An analysis of lower limb coordination variability in unilateral tasks in healthy adults: a possible prognostic tool

Maryam Ghahramani, Billy Mason, Patrick Pearsall, Wayne Spratford

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Abstract

Interlimb coordination variability analysis can shed light into the dynamics of higher order coordination and motor control. However, it is not clear how the interlimb coordination of people with no known injuries change in similar activities with increasing difficulty. This study aimed to ascertain if the interlimb coordination variability range and patterns of healthy participants change in different unilateral functional tasks with increasing complexity and whether leg dominance affects the interlimb coordination variability.
In this cross-sectional study fourteen younger participants with no known injuries completed three repeated unilateral sit-to-stands (UniSTS), step-ups (SUs), and continuous-hops (Hops). Using four inertial sensors mounted on the lower legs and thighs, angular rotation of thighs and shanks were recorded. Using Hilbert transform, the phase angle of each segment and then the continuous relative phase (CRP) of the two segments were measured. The CRP is indicative of the interlimb coordination. Finally, the linear and the nonlinear shank-thigh coordination variability of each participant in each task was calculated.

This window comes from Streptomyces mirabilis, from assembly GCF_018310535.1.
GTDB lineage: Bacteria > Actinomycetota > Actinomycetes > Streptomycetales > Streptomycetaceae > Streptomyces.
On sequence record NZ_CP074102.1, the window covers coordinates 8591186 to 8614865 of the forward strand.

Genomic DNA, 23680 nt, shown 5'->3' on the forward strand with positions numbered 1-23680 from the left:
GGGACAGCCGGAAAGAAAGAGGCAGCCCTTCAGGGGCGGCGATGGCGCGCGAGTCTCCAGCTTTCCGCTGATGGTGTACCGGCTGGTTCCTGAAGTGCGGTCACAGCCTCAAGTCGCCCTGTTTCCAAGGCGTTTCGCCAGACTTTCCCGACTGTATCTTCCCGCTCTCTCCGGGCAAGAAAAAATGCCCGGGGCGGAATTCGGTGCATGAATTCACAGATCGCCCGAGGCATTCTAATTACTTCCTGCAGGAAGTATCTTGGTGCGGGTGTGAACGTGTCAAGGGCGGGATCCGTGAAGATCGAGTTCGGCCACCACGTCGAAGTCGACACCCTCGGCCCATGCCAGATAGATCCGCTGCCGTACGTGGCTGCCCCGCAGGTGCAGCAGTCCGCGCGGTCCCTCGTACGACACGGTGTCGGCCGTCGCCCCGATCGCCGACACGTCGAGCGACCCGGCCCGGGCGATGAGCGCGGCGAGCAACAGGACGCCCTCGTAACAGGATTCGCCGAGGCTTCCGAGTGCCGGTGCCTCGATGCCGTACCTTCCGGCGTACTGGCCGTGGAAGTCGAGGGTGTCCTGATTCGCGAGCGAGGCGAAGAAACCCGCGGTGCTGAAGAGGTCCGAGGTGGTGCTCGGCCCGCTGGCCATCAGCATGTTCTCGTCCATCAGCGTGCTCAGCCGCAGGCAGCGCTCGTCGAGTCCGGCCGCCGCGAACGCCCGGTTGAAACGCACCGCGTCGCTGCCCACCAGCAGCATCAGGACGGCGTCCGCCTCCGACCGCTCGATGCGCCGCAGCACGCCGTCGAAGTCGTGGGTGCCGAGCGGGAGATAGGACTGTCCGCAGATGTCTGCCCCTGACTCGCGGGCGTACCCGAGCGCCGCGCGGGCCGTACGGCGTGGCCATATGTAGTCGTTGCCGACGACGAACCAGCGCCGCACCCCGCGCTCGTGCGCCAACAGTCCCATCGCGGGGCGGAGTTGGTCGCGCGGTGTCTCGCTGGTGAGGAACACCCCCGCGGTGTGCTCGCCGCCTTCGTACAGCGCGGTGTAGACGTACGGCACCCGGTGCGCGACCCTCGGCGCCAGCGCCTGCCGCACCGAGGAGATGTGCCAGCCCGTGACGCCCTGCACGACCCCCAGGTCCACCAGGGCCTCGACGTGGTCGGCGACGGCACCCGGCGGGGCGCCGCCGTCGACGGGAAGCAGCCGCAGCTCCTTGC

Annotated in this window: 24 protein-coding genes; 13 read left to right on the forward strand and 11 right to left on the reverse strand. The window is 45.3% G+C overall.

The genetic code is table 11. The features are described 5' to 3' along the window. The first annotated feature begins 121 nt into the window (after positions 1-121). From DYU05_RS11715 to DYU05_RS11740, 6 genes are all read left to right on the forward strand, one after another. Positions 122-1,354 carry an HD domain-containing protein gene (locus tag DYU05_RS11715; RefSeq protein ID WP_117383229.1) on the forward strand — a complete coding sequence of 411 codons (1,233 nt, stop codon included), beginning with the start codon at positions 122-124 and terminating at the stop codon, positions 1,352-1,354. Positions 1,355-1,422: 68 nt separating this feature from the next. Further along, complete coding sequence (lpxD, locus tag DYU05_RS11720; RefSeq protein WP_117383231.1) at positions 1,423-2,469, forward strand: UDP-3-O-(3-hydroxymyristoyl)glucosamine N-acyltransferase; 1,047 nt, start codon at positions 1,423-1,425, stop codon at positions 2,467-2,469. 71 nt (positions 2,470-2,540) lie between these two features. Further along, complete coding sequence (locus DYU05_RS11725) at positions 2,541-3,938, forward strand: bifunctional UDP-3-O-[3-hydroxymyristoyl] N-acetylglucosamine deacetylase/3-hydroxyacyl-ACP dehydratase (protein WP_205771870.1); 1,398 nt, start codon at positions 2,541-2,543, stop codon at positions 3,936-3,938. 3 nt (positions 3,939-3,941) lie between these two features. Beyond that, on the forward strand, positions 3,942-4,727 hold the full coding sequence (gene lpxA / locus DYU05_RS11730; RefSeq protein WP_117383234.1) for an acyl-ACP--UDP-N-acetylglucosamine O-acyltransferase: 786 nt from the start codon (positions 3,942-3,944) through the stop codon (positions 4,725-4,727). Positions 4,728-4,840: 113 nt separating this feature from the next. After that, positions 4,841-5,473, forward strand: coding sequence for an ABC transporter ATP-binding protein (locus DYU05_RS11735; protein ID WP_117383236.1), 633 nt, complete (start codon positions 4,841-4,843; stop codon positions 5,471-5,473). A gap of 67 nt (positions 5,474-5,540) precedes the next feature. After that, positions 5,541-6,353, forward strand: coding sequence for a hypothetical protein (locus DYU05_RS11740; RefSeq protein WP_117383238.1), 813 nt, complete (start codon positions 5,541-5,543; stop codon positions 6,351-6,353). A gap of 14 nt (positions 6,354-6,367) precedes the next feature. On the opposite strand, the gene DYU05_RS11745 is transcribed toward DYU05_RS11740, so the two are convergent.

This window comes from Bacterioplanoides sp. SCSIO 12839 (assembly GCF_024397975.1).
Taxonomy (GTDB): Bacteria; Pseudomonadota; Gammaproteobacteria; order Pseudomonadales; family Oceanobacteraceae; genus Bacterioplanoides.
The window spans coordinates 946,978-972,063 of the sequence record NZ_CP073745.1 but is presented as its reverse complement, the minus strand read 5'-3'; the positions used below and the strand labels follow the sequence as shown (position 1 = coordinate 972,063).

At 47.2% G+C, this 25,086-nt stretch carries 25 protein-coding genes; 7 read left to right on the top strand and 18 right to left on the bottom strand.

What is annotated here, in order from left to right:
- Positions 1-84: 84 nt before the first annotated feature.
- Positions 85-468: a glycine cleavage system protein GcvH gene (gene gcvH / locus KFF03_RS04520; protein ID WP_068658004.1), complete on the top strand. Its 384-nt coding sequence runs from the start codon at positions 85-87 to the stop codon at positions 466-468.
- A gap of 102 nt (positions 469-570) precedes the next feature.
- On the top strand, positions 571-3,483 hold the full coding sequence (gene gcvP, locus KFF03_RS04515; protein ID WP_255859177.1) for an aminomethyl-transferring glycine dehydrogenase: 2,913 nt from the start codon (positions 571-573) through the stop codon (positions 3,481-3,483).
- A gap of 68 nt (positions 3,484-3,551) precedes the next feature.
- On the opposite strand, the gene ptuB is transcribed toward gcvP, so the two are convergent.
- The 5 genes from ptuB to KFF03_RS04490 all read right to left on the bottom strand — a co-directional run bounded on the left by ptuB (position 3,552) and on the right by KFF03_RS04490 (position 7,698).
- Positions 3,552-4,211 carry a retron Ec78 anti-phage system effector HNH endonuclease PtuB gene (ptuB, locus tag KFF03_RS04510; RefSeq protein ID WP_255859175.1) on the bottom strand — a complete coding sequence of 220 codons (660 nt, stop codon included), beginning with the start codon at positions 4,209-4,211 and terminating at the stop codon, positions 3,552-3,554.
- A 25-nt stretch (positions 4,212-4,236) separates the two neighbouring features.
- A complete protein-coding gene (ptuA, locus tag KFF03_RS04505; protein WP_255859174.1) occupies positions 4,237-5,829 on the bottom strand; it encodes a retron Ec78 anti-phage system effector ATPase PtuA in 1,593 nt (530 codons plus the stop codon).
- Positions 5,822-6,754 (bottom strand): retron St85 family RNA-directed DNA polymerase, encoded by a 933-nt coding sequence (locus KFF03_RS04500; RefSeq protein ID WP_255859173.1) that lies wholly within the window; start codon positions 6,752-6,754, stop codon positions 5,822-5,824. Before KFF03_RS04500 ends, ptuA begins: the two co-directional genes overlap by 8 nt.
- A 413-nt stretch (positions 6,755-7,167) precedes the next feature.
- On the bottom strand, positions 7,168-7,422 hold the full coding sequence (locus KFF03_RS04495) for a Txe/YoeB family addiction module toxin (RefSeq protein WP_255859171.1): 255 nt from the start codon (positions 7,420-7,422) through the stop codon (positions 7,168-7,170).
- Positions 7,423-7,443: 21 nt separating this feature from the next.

The results show that the linear shank-thigh coordination variability was significantly smaller in the SUs compared to both UniSTS and Hops in both legs. There were no significant differences found between the latter two tests in their linear coordination variability. However, Hops were found to have significantly larger nonlinear shank-thigh coordination variability compared to the SUs and the UniSTS. This can be due to larger vertical and horizontal forces required for the task and can reveal inadequate motor control during the movement.
The combination of nonlinear and linear interlimb coordination variability can provide more insight into human movement as they measure different aspects of coordination variability. It was also seen that leg dominance does not affect the lower limb coordination variability in participants with no known injuries. The results should be tested in participants recovering from lower limb injuries.
Original languageEnglish
Article number885329
Pages (from-to)1-11
Number of pages11
JournalFrontiers in Bioengineering and Biotechnology
Volume10
DOIs
Publication statusPublished - 17 Jun 2022

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